The ocean is a pretty scary and mysterious place. If you consider the fact that humans know more about space than we do our own ocean, then it’s not all too surprising when we’re left confused by the behavior of marine animals.
Still, we do know quite a bit about animals like great whites, orcas, blue whales, and so on. So when great whites start showing up dead alongside coastlines, it can be pretty alarming. Unfortunately, that’s exactly what’s happening.
Several deceased great white sharks have shown up with their lives precisely removed from their carcasses and two of them were also missing their hearts. According to the findings of marine conservationists, orcas are to blame for this, and they’ve struck again. A fourth great white has been found without its liver along the same stretch of coastline.
In a Facebook post, a page called Marine Dynamics explained that the carcass of the male shark was found in a relatively fresh state of decomposition on June 24. The shark was missing its liver, stomach, and testicles.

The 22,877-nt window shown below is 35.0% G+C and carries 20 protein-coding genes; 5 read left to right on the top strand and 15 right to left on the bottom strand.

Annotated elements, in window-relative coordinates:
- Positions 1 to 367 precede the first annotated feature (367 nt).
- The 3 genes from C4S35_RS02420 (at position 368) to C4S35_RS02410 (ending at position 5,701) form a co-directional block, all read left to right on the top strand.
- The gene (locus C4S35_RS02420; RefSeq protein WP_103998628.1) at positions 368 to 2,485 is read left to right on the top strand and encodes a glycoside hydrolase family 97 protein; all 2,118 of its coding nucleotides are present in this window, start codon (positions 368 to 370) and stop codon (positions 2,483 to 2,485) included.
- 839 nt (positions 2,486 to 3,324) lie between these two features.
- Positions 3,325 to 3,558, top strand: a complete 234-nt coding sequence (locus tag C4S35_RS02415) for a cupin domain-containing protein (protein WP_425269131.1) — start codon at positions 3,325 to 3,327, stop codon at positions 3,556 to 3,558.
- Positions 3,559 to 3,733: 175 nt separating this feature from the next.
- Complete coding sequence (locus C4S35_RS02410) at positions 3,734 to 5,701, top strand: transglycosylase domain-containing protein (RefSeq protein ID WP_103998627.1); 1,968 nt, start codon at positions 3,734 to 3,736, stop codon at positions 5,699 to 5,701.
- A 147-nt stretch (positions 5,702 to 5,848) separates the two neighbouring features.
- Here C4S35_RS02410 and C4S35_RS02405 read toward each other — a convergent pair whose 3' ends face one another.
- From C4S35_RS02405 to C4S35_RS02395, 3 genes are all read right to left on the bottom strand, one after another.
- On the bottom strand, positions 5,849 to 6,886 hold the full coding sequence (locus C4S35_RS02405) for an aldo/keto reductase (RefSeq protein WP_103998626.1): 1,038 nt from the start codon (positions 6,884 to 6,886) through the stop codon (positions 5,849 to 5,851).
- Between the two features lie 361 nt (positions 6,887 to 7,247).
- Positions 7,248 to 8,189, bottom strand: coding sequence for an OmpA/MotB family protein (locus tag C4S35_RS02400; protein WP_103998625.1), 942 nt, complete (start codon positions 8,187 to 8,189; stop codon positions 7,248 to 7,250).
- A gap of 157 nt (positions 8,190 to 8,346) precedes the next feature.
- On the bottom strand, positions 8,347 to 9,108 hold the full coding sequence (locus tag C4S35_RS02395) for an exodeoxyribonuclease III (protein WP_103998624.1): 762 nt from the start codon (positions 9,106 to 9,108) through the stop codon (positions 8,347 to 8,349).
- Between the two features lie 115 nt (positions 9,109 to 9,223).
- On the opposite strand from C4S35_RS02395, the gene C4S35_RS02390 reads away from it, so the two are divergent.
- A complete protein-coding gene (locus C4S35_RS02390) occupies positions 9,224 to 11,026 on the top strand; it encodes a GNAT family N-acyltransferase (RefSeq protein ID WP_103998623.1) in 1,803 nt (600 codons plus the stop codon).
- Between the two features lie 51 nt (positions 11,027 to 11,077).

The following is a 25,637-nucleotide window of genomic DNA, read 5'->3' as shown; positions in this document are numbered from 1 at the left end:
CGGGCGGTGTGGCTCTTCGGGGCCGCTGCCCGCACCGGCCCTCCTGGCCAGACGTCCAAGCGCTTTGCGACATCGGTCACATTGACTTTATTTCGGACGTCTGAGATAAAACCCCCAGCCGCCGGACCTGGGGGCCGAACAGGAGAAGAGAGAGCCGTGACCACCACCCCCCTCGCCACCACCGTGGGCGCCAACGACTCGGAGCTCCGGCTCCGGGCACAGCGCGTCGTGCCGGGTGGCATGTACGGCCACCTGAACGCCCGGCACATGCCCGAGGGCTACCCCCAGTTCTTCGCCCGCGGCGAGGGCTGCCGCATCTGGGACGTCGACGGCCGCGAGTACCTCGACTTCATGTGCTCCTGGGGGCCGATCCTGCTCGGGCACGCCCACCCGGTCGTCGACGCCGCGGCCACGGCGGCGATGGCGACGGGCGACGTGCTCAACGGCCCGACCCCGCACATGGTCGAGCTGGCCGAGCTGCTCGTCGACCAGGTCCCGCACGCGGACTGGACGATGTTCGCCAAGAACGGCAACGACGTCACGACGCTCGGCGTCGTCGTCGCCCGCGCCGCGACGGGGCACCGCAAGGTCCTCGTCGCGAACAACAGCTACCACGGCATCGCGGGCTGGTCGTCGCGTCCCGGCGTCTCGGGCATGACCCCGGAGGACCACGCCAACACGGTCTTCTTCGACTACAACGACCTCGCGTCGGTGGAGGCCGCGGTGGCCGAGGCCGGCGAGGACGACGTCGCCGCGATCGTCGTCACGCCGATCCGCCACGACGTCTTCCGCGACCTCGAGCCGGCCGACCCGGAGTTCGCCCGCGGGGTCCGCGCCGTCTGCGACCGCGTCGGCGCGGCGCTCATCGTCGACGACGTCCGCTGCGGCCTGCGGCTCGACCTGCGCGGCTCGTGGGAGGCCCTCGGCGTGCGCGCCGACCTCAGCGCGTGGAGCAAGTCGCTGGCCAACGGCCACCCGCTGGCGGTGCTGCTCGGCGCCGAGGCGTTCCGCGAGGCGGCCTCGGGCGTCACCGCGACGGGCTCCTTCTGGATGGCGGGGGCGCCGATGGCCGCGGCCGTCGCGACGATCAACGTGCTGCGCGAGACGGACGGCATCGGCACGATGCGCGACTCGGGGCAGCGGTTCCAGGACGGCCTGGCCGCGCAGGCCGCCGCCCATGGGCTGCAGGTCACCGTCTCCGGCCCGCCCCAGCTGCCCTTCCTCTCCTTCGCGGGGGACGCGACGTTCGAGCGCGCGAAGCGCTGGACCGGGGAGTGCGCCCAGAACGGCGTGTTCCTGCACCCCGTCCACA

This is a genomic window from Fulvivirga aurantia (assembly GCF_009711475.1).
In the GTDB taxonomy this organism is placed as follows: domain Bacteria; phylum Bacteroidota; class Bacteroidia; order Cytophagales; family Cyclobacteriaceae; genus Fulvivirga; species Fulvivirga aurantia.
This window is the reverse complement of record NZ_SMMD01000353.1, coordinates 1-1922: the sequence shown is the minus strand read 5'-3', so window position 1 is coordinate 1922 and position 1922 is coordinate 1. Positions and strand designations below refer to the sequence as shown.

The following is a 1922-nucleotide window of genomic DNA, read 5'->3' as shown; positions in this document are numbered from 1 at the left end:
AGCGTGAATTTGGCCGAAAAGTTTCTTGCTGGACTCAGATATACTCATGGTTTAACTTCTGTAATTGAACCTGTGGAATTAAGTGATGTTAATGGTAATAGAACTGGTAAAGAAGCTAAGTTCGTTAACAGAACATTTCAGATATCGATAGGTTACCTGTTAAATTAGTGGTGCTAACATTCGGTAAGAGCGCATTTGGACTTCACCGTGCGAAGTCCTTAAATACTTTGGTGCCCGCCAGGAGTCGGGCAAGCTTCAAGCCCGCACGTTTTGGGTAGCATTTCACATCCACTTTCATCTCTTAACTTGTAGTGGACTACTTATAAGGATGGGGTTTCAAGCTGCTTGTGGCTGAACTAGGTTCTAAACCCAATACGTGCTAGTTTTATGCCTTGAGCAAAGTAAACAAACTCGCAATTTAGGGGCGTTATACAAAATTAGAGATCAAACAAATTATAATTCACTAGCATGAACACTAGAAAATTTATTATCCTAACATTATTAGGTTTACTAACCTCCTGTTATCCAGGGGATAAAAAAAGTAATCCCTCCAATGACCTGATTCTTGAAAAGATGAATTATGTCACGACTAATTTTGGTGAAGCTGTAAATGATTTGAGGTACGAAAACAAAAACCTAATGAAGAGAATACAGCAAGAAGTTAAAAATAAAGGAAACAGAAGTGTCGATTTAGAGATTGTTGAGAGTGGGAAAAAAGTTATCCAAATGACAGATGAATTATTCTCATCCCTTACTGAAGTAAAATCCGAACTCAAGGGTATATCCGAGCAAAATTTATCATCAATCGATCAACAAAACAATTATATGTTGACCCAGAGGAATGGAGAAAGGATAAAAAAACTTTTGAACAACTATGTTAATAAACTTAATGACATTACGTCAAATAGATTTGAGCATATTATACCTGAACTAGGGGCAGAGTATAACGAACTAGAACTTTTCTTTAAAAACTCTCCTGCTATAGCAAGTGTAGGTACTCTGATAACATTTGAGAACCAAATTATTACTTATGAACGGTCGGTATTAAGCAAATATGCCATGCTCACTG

The autopsy was carried out by the Dyer Island Conservation Trust team, led by white shark biologist, Alison Towner. The carcass was 13.5 feet long, which is the third largest of the four victims. The culprits of the crime were actually seen actively patrolling the scene by the Marine Dynamics cage diving boats before they fled the area. There were no sharks in the area.
The specificity of organ harvesting for orcas is not too unusual. Typical orca behavior can often lead to them hunting other whales, killing their young and only eating their tongues, but it is unusual that they would target the apex predator in this way.
It is believed that some organs provide more energy than the rest of the flesh, so it’s been suggested that this type of feasting may be a form conservation. However, an orca would spend too much energy killing a great white shark in the first place.
This murderous pattern started in early May with the latest killing suggesting that this is likely to continue. Nonetheless, the orcas’ precise removal of these organs is a mystery that marine biologists are still trying to solve.
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